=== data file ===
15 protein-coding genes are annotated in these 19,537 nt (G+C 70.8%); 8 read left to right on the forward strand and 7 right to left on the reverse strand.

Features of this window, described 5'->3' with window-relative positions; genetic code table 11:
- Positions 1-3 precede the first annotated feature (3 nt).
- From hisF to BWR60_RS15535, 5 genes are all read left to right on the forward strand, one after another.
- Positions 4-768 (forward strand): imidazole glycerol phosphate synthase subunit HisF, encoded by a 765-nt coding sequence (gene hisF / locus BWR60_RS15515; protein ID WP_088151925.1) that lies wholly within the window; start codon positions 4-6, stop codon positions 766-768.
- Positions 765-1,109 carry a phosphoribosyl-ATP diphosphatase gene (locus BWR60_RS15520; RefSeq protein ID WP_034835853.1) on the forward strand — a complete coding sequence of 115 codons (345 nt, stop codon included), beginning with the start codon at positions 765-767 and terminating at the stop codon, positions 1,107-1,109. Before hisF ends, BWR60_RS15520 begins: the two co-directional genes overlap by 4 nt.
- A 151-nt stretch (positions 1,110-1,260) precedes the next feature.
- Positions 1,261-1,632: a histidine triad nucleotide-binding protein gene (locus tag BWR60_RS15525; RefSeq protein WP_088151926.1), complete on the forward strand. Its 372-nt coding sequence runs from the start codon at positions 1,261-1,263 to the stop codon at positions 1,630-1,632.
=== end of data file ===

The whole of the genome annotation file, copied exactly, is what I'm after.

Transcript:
15 protein-coding genes are annotated in these 19,537 nt (G+C 70.8%); 8 read left to right on the forward strand and 7 right to left on the reverse strand.

Features of this window, described 5'->3' with window-relative positions; genetic code table 11:
- Positions 1-3 precede the first annotated feature (3 nt).
- From hisF to BWR60_RS15535, 5 genes are all read left to right on the forward strand, one after another.
- Positions 4-768 (forward strand): imidazole glycerol phosphate synthase subunit HisF, encoded by a 765-nt coding sequence (gene hisF / locus BWR60_RS15515; protein ID WP_088151925.1) that lies wholly within the window; start codon positions 4-6, stop codon positions 766-768.
- Positions 765-1,109 carry a phosphoribosyl-ATP diphosphatase gene (locus BWR60_RS15520; RefSeq protein ID WP_034835853.1) on the forward strand — a complete coding sequence of 115 codons (345 nt, stop codon included), beginning with the start codon at positions 765-767 and terminating at the stop codon, positions 1,107-1,109. Before hisF ends, BWR60_RS15520 begins: the two co-directional genes overlap by 4 nt.
- A 151-nt stretch (positions 1,110-1,260) precedes the next feature.
- Positions 1,261-1,632: a histidine triad nucleotide-binding protein gene (locus tag BWR60_RS15525; RefSeq protein WP_088151926.1), complete on the forward strand. Its 372-nt coding sequence runs from the start codon at positions 1,261-1,263 to the stop codon at positions 1,630-1,632.